In this study, we found that CAMP was highly expressed in articular cartilage cells of OA patients. Silencing the expression of CAMP gene inhibited the proliferation of osteoarthritis articular cartilage cells and promoted their apoptosis, suggesting that CAMP may play an important role in the pathogenesis of osteoarthritis. Yu et al.  showed that CAMP inhibited inflammation and promoted bone formation of bone marrow stromal cells (BMSC) through purinergic receptor P2X 7 (P2RX7) and mitogen-activated protein kinase (MAPK) signaling pathway. Further, in vitro studies had found that CAMP gene methylation inhibited the level of ROS and TNF-α in chondrocytes, promoted the level of TGF-β expression, inhibited the proliferation of chondrocytes, and promoted their apoptosis. The results of Kuensaen et al.  found that high levels of CAMP promote the expression of downstream pro-inflammatory cytokines (especially IL17A), which was related to the pathogenesis of inflammatory arthritis. Hu et al.  found that CAMP regulated the production of inflammatory cytokines such as TNF-α and inhibited cell apoptosis. The results of this study suggested that the expression of CAMP gene and methylation in promoter region might be involved in the occurrence of osteoarthritis from the level of oxidative stress and the expression of inflammatory factors.
There are some limitations in this study. First of all, the treatment of the articular cartilage tissue samples used for analysis is unclear, and whether there are drugs that affect the expression of inflammatory factors in tissue is unclear. Secondly, the expression and methylation of CAMP gene may lead to the occurrence of OA through other signaling pathways, which was not confirmed in this study. In addition, the results of this study need to be further confirmed in vivo.
In this study, we found that CAMP gene promoter methylation induces chondrocyte apoptosis by inhibiting ROS levels and inflammatory response levels, which is a potential target for OA therapy.
Availability of data and materials
The datasets during and/or analyzed during the current study available from the corresponding author on reasonable request.
Glyn-Jones S, Palmer AJR, Agricola R, Price AJ, Vincent TL, Weinans H, et al. Osteoarthritis. Lancet. 2015;386(9991):376–87. https://doi.org/10.1016/S0140-6736(14)60802-3.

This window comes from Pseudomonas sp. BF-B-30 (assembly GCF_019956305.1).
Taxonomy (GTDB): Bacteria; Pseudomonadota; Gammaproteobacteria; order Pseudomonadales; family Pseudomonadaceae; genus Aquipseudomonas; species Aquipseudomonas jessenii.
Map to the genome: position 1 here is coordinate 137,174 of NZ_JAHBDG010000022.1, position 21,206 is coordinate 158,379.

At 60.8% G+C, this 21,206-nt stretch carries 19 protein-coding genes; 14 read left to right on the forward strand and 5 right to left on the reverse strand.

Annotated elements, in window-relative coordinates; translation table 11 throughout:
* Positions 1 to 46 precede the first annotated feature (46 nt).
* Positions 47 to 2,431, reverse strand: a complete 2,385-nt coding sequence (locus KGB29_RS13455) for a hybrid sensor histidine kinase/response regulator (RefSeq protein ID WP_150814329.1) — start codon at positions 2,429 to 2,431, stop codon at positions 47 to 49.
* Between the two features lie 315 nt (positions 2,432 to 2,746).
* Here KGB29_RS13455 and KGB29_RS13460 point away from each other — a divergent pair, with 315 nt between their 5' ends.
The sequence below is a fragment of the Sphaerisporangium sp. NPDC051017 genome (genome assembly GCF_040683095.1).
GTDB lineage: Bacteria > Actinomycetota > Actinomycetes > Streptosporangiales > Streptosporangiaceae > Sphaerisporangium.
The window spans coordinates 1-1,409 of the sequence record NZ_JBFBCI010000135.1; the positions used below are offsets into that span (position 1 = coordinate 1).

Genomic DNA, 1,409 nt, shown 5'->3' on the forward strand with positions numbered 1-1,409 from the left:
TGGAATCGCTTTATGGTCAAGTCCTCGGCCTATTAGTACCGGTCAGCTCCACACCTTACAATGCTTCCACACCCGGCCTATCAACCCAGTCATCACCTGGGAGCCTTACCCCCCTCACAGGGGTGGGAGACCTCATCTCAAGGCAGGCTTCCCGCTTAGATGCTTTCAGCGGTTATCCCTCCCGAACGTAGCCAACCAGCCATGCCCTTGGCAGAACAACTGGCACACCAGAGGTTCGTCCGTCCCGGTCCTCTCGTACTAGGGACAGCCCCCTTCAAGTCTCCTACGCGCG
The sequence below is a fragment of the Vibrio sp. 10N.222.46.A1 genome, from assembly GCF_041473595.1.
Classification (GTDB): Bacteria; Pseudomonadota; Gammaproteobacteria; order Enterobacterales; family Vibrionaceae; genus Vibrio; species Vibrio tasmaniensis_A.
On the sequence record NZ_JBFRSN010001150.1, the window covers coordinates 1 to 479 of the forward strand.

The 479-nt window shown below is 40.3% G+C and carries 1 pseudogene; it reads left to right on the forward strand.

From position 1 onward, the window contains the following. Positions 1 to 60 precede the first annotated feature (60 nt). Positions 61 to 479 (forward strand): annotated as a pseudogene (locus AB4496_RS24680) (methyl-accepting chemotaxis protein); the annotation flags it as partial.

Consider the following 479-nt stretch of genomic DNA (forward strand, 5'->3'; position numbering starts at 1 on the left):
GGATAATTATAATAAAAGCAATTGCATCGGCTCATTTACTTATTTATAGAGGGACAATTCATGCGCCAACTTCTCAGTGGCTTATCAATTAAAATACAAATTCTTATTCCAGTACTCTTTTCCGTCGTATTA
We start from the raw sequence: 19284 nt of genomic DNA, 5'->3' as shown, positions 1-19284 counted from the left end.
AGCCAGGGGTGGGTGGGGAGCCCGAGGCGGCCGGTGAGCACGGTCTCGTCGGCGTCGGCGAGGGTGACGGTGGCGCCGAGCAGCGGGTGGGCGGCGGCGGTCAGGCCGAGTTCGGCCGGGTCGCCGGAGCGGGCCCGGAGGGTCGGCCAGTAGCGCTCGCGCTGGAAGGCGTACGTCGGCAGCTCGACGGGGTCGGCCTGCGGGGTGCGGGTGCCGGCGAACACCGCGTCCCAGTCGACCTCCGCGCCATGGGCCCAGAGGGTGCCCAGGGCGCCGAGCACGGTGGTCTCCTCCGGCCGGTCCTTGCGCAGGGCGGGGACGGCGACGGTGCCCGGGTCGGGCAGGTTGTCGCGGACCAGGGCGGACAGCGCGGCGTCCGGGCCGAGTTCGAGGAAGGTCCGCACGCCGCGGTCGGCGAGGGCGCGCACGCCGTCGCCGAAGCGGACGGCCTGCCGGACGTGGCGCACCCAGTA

Mandl LA. Osteoarthritis year in review 2018: clinical. Osteoarthr Cartil. 2019;27(3):359–64. https://doi.org/10.1016/j.joca.2018.11.001.
Abramoff B, Caldera FE. Osteoarthritis: pathology, diagnosis, and treatment options. Med Clin North Am. 2020;104(2):293–311. https://doi.org/10.1016/j.mcna.2019.10.007.
Shen J, Abu-Amer Y, O’Keefe RJ, McAlinden A. Inflammation and epigenetic regulation in osteoarthritis. Connect Tissue Res. 2017;58(1):49–63. https://doi.org/10.1080/03008207.2016.1208655.
Kim H, Kang D, Cho Y, Kim JH. Epigenetic regulation of chondrocyte catabolism and anabolism in osteoarthritis. Mol Cell. 2015;38(8):677–84. https://doi.org/10.14348/molcells.2015.0200.
Chen Y, Hong T, Wang S, Mo J, Tian T, Zhou X. Epigenetic modification of nucleic acids: from basic studies to medical applications. Chem Soc Rev. 2017;46(10):2844–72. https://doi.org/10.1039/C6CS00599C.
Liberman N, Wang SY, Greer EL. Transgenerational epigenetic inheritance: from phenomena to molecular mechanisms. Curr Opin Neurobiol. 2019;59:189–206. https://doi.org/10.1016/j.conb.2019.09.012.
Duan L, Liang Y, Ma B, Wang D, Liu W, Huang J, et al. DNA methylation profiling in chondrocyte dedifferentiation in vitro. J Cell Physiol. 2017;232(7):1708–16. https://doi.org/10.1002/jcp.25486.
Jeffries MA, Donica M, Baker LW, Stevenson ME, Annan AC, Humphrey MB, et al. Genome-wide DNA methylation study identifies significant epigenomic changes in osteoarthritic cartilage. Arthritis Rheum. 2014;66(10):2804–15. https://doi.org/10.1002/art.38762.
Wang W, Yu Y, Hao J, Wen Y, Han J, Hou W, et al. Genome-wide DNA methylation profiling of articular cartilage reveals significant epigenetic alterations in Kashin-Beck disease and osteoarthritis. Osteoarthr Cartil. 2017;25(12):2127–33. https://doi.org/10.1016/j.joca.2017.08.002.
Sokolove J, Lepus CM. Role of inflammation in the pathogenesis of osteoarthritis: latest findings and interpretations. Ther Adv Musculoskelet Dis. 2013;5(2):77–94. https://doi.org/10.1177/1759720X12467868.
Kapoor M, Martel-Pelletier J, Lajeunesse D, Pelletier JP, Fahmi H. Role of proinflammatory cytokines in the pathophysiology of osteoarthritis. Nat Rev Rheumatol. 2011;7(1):33–42. https://doi.org/10.1038/nrrheum.2010.196.
Morikawa M, Derynck R, Miyazono K. TGF-beta and the TGF-beta family: context-dependent roles in cell and tissue physiology. Cold Spring Harb Perspect Biol. 2016;8(5).
Vander Ark A, Cao J, Li X. TGF-beta receptors: in and beyond TGF-beta signaling. Cell Signal. 2018;52:112–20. https://doi.org/10.1016/j.cellsig.2018.09.002.
Zhen G, Wen C, Jia X, Li Y, Crane JL, Mears SC, et al. Inhibition of TGF-beta signaling in mesenchymal stem cells of subchondral bone attenuates osteoarthritis. Nat Med. 2013;19(6):704–12. https://doi.org/10.1038/nm.3143.
Iliopoulos D, Malizos KN, Tsezou A. Epigenetic regulation of leptin affects MMP-13 expression in osteoarthritic chondrocytes: possible molecular target for osteoarthritis therapeutic intervention. Ann Rheum Dis. 2007;66(12):1616–21. https://doi.org/10.1136/ard.2007.069377.